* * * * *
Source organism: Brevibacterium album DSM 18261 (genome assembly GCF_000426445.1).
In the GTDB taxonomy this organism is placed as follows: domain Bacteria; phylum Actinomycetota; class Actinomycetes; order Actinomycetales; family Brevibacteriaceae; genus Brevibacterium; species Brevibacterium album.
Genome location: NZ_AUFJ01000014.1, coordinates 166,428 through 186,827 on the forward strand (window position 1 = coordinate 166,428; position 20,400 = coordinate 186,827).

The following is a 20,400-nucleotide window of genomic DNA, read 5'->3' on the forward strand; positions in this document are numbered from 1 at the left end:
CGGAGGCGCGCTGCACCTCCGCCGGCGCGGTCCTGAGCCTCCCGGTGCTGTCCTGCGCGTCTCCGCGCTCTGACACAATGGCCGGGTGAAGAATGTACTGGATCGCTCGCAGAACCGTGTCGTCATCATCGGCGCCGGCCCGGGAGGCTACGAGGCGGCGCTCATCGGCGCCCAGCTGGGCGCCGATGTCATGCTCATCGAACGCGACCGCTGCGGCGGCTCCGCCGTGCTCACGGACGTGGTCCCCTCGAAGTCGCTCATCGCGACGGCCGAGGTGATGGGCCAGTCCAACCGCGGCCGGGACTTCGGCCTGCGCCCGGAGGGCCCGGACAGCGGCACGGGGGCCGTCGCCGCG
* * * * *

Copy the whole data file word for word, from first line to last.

Source organism: Brevibacterium album DSM 18261 (genome assembly GCF_000426445.1).
In the GTDB taxonomy this organism is placed as follows: domain Bacteria; phylum Actinomycetota; class Actinomycetes; order Actinomycetales; family Brevibacteriaceae; genus Brevibacterium; species Brevibacterium album.
Genome location: NZ_AUFJ01000014.1, coordinates 166,428 through 186,827 on the forward strand (window position 1 = coordinate 166,428; position 20,400 = coordinate 186,827).

The following is a 20,400-nucleotide window of genomic DNA, read 5'->3' on the forward strand; positions in this document are numbered from 1 at the left end:
CGGAGGCGCGCTGCACCTCCGCCGGCGCGGTCCTGAGCCTCCCGGTGCTGTCCTGCGCGTCTCCGCGCTCTGACACAATGGCCGGGTGAAGAATGTACTGGATCGCTCGCAGAACCGTGTCGTCATCATCGGCGCCGGCCCGGGAGGCTACGAGGCGGCGCTCATCGGCGCCCAGCTGGGCGCCGATGTCATGCTCATCGAACGCGACCGCTGCGGCGGCTCCGCCGTGCTCACGGACGTGGTCCCCTCGAAGTCGCTCATCGCGACGGCCGAGGTGATGGGCCAGTCCAACCGCGGCCGGGACTTCGGCCTGCGCCCGGAGGGCCCGGACAGCGGCACGGGGGCCGTCGCCGCG